Many people decide based on an income replacement calculation, between 5 and 10 times the amount of your current income. Think about your personal circumstances. Is your income the sole income for your household? Are there other expenses, such as college tuition, that may arise in the future? Don’t forget to include potential medical and funeral costs. One goal of life insurance is to ensure your family does not get stuck with bills, debts or expenses that they cannot afford. 

Click here for a life insurance calculator. 

If you have people that depend on you for financial support, it’s important to make an educated decision about life insurance options. Contact your agent today to discuss life insurance and your family’s needs. 

 

 








Common Auto Insurance Terms You Need To Know And Understand

auto insurance terms








Auto insurance can be confusing at times. Policies often contain a variety of auto insurance terms that can be difficult to understand, especially for someone without a background in insurance.

The following is a list of common auto insurance terms to keep in mind the next time you meet with your insurance broker:

  • Accident report form: Sometimes referred to as a police report, this form contains important information about an auto accident, such as circumstances that led to an accident, the parties involved and details regarding the citations given.
  • At fault: This term refers to the degree to which a party caused or contributed to an accident. This term is often used to determine whose auto insurance company pays for specific portions of damages incurred as the result of an accident.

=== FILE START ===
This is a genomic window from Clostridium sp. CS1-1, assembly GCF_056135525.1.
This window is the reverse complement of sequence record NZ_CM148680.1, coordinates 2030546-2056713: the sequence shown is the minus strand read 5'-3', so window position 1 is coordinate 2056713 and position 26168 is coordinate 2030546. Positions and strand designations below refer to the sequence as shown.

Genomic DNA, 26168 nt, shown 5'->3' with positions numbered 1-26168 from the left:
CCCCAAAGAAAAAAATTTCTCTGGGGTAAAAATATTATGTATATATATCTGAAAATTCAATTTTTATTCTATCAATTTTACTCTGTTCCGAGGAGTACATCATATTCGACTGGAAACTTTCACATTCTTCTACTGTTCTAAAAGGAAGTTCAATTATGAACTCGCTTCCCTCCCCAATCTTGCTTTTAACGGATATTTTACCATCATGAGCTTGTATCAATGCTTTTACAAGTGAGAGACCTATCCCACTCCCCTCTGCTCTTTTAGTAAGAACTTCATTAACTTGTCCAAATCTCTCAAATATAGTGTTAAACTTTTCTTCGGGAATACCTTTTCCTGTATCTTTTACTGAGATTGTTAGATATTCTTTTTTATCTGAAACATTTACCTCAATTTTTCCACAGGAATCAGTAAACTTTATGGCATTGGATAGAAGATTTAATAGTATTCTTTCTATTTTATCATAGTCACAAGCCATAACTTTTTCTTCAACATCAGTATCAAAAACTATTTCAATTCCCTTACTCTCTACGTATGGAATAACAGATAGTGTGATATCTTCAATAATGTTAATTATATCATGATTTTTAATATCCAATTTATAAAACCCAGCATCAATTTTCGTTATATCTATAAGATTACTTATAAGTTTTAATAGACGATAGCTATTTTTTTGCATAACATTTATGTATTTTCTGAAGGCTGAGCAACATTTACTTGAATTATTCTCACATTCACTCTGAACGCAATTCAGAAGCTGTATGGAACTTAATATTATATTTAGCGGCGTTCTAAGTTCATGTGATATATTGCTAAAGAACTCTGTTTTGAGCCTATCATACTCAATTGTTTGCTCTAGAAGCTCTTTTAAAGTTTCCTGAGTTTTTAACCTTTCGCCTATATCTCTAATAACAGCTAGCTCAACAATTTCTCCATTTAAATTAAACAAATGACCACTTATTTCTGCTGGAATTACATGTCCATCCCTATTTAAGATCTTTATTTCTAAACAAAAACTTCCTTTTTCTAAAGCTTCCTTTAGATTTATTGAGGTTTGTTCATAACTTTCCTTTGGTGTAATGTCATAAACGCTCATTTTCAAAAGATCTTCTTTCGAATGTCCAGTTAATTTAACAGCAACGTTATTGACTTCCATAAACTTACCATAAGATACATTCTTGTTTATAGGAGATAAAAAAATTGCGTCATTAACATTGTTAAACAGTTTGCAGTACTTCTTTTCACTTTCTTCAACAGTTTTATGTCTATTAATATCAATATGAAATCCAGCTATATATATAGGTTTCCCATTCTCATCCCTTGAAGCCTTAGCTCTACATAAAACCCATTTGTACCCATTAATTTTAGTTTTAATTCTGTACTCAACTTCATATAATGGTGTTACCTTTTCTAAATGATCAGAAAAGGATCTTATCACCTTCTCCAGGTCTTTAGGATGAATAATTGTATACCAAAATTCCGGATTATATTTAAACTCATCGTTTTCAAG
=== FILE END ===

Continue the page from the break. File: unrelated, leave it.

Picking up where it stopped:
• Automobile liability insurance: This refers to a type of insurance that provides coverage when a party causes an accident and either physical or property damage occurs.
  • Bodily injury liability coverage: This type of insurance provides coverage for injuries or deaths to people involved in the accident other than the insured driver. This coverage kicks in if an insured person is legally liable for an accident and also provides coverage for defense costs if the insured is sued.
  • Claims adjuster: A claims adjuster is a representative from an insurance company who investigates and settles claims. This person’s job is to ensure that all parties involved in an accident receive fair compensation.
  • Collision coverage: A form of auto insurance that provides for reimbursement for loss to a covered vehicle due to its colliding with another vehicle, object or the overturn of the automobile.
  • Comprehensive coverage: This coverage pays for any repairs not directly related to a collision. This includes damages from fires, thefts, windstorms, floods and vandalism.
  • Covered loss: A covered loss is any damage to yourself, your vehicle, other people or property covered by your insurance policy.